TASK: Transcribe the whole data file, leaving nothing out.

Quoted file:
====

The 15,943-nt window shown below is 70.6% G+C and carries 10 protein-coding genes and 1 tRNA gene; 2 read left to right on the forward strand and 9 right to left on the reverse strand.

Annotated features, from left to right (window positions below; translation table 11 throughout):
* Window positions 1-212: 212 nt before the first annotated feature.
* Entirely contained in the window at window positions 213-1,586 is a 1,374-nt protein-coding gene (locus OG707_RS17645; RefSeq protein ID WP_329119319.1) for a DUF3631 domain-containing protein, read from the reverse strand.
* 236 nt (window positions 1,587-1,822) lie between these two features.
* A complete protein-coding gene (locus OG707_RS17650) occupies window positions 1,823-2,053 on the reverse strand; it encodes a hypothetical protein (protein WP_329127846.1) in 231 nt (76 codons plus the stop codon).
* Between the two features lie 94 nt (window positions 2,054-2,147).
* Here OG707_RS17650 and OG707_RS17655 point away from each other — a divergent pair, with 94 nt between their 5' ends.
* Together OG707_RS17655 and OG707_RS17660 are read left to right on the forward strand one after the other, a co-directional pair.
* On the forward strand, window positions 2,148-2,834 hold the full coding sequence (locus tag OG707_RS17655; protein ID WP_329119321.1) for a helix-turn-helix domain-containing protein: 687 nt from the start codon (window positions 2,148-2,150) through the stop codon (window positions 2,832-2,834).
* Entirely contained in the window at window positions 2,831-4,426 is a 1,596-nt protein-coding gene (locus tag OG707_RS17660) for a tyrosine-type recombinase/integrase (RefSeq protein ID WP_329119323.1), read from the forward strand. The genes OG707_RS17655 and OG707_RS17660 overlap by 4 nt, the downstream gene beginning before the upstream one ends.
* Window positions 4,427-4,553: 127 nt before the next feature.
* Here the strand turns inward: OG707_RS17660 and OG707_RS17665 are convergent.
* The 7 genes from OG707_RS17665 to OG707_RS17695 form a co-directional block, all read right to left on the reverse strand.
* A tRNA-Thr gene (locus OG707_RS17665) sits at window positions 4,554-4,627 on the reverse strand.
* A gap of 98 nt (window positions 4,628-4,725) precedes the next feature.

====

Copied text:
The 15,943-nt window shown below is 70.6% G+C and carries 10 protein-coding genes and 1 tRNA gene; 2 read left to right on the forward strand and 9 right to left on the reverse strand.

Annotated features, from left to right (window positions below; translation table 11 throughout):
* Window positions 1-212: 212 nt before the first annotated feature.
* Entirely contained in the window at window positions 213-1,586 is a 1,374-nt protein-coding gene (locus OG707_RS17645; RefSeq protein ID WP_329119319.1) for a DUF3631 domain-containing protein, read from the reverse strand.
* 236 nt (window positions 1,587-1,822) lie between these two features.
* A complete protein-coding gene (locus OG707_RS17650) occupies window positions 1,823-2,053 on the reverse strand; it encodes a hypothetical protein (protein WP_329127846.1) in 231 nt (76 codons plus the stop codon).
* Between the two features lie 94 nt (window positions 2,054-2,147).
* Here OG707_RS17650 and OG707_RS17655 point away from each other — a divergent pair, with 94 nt between their 5' ends.
* Together OG707_RS17655 and OG707_RS17660 are read left to right on the forward strand one after the other, a co-directional pair.
* On the forward strand, window positions 2,148-2,834 hold the full coding sequence (locus tag OG707_RS17655; protein ID WP_329119321.1) for a helix-turn-helix domain-containing protein: 687 nt from the start codon (window positions 2,148-2,150) through the stop codon (window positions 2,832-2,834).
* Entirely contained in the window at window positions 2,831-4,426 is a 1,596-nt protein-coding gene (locus tag OG707_RS17660) for a tyrosine-type recombinase/integrase (RefSeq protein ID WP_329119323.1), read from the forward strand. The genes OG707_RS17655 and OG707_RS17660 overlap by 4 nt, the downstream gene beginning before the upstream one ends.
* Window positions 4,427-4,553: 127 nt before the next feature.
* Here the strand turns inward: OG707_RS17660 and OG707_RS17665 are convergent.
* The 7 genes from OG707_RS17665 to OG707_RS17695 form a co-directional block, all read right to left on the reverse strand.
* A tRNA-Thr gene (locus OG707_RS17665) sits at window positions 4,554-4,627 on the reverse strand.
* A gap of 98 nt (window positions 4,628-4,725) precedes the next feature.